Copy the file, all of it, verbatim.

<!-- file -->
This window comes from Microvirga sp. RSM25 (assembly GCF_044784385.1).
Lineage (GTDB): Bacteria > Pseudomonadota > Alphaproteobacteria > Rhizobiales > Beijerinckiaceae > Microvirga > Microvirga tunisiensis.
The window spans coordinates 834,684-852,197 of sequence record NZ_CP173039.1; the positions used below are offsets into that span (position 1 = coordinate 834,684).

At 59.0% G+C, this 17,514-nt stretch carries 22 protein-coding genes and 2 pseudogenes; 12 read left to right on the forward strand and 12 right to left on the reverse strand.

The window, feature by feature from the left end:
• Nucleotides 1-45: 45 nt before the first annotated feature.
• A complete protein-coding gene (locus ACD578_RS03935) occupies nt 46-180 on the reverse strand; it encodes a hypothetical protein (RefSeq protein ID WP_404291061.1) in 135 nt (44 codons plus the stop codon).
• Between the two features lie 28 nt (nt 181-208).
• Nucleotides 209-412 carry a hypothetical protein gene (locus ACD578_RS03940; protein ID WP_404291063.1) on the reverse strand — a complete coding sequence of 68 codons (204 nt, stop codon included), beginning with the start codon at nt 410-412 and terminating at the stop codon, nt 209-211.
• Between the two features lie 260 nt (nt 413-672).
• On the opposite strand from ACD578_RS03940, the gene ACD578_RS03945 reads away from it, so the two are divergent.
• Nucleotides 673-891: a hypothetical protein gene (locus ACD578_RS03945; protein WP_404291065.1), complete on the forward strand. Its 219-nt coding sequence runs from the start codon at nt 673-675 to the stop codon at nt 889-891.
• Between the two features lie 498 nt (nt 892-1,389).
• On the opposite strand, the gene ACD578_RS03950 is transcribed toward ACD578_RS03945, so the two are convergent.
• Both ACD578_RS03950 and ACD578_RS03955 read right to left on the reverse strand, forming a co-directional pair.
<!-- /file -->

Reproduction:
This window comes from Microvirga sp. RSM25 (assembly GCF_044784385.1).
Lineage (GTDB): Bacteria > Pseudomonadota > Alphaproteobacteria > Rhizobiales > Beijerinckiaceae > Microvirga > Microvirga tunisiensis.
The window spans coordinates 834,684-852,197 of sequence record NZ_CP173039.1; the positions used below are offsets into that span (position 1 = coordinate 834,684).

At 59.0% G+C, this 17,514-nt stretch carries 22 protein-coding genes and 2 pseudogenes; 12 read left to right on the forward strand and 12 right to left on the reverse strand.

The window, feature by feature from the left end:
• Nucleotides 1-45: 45 nt before the first annotated feature.
• A complete protein-coding gene (locus ACD578_RS03935) occupies nt 46-180 on the reverse strand; it encodes a hypothetical protein (RefSeq protein ID WP_404291061.1) in 135 nt (44 codons plus the stop codon).
• Between the two features lie 28 nt (nt 181-208).
• Nucleotides 209-412 carry a hypothetical protein gene (locus ACD578_RS03940; protein ID WP_404291063.1) on the reverse strand — a complete coding sequence of 68 codons (204 nt, stop codon included), beginning with the start codon at nt 410-412 and terminating at the stop codon, nt 209-211.
• Between the two features lie 260 nt (nt 413-672).
• On the opposite strand from ACD578_RS03940, the gene ACD578_RS03945 reads away from it, so the two are divergent.
• Nucleotides 673-891: a hypothetical protein gene (locus ACD578_RS03945; protein WP_404291065.1), complete on the forward strand. Its 219-nt coding sequence runs from the start codon at nt 673-675 to the stop codon at nt 889-891.
• Between the two features lie 498 nt (nt 892-1,389).
• On the opposite strand, the gene ACD578_RS03950 is transcribed toward ACD578_RS03945, so the two are convergent.
• Both ACD578_RS03950 and ACD578_RS03955 read right to left on the reverse strand, forming a co-directional pair.